I am sure I am not alone in this, but I find myself all worn out. Without doubt, part of it relates to COVID — the idea of being personally restricted in one’s actions for well over 120 days — a third of a year — is not all that different from the physical degeneration one suffers from an illness or an accident. Just as patients with broken bones need therapy to regain mobility and strength after being laid up while healing — so a lot of us are losing muscle mass and mental acuity by being side-lined by life.
Our situation is comparatively mild. Neither of us is suffering illness in combination with the COVID seclusion, but we are in our 70’s and no part of life is quite as easy as it was even 10 years ago. Not being the sort to ever read self-help books I don’t really know how many people are out there talking about the details of aging. I bring the subject up in passing but “aging” is certainly not the primary thrust of this blog. Still and all I find myself thinking more about the changes in the act of living than I have before.
I have no reason to think I’m suffering from Alzheimer’s or any such clinical condition but that does not mean that I don’t notice changes like forgetfulness and the inability to “find” the words I want in my brain. It’s annoying. Nothing more. But it’s there, not nagging on my subconscious but not ever completely disappearing.
There’s naught you can do about the words you can’t remember, but there are things you can do about physical decline. Along with COVID, like most of us, we aren’t as physically active as we have been in the past.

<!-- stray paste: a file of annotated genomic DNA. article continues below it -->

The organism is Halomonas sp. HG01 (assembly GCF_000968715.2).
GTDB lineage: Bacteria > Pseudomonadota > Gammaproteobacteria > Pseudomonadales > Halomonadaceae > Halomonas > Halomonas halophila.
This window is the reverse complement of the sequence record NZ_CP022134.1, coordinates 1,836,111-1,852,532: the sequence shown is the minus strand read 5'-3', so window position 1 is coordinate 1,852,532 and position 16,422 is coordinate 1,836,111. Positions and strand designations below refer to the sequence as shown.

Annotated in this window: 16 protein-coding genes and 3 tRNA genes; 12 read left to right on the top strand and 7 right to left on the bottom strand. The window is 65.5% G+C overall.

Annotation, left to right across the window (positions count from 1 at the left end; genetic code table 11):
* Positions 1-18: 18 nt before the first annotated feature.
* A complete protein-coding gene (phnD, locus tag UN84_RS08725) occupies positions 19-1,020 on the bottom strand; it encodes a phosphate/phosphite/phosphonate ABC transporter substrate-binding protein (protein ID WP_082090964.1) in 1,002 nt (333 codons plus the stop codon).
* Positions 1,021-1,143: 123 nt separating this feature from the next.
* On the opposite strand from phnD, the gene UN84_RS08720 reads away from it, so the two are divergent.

Take the simple act of grocery shopping for example. I have only been in a grocery store 4 times since March. Our local grocery does not charge a surcharge for curbside pickups so instead of going to the grocery a couple times a week for bits and bobs of needful items, we place a single weekly order online and pick it up the next morning. The order is brought to the car and placed in the trunk by an employee and we are there and back in a few minutes. We used to enjoy the wander around in the store. Most of what we purchased was in the outer ring — the produce, meat, dairy, frozen sections but we often wandered the aisles just for the fun of it — to see what’s new, or perhaps to be inspired to tryin something we haven’t made in a long while.
In substitution, I find myself climbing stairs. We try to get out and walk a bit, although walking isn’t as easy as once it was. And like a great many of us the seclusion has not been good for my waistline and I feel the results of the in reduced energy and a tougher time getting exercise.
I, for one, am a bit concerned about what I / we are going to do this winter for exercise. Peggy in particular is concerned about slipping on ice. I seem to have a little better balance but I’m not cavalier about being outdoors in bad weather. We used to walk at the mall of a morning. I don’t know if mall walkers are still a thing but I’m not sure I’m brave enough to try that under current conditions.
All of the above I find tedious and tiring. I know I’m one of many millions feeling that way. But I also know that sometimes we need to know that we are among others — hence this blog.
I wish I could say that I found some inspiring pastime to fill my days; or some novel gardening idea, or a new hobby, or some such thing. I’ve not felt very creative and without doubt I’ve watched more TV than ever in my life. Not good. I know. But I haven’t felt like blogging very much. Oh, I still get out the odd post but not of a nature like the stuff I’ve done before. It’s all just too much work with the energy I have.
On the other side of the coin, we are both still healthy (in the COVID sense), both still mostly pain free, and both still kicking. We have a good, close relationship, we laugh a lot, we talk a lot, life is good — even if we are stuck on our own more of the time. Our family are all healthy — that is a double plus — we aren’t worried about them. And we have lived to see our first Great Grand Baby — a reality that too many people never get to see. Being retired our “income” such as it is, is more secure than many who have lost jobs. My point being that being tired, does not mean we are depressed. We are simply coping the best we can with circumstances as they are.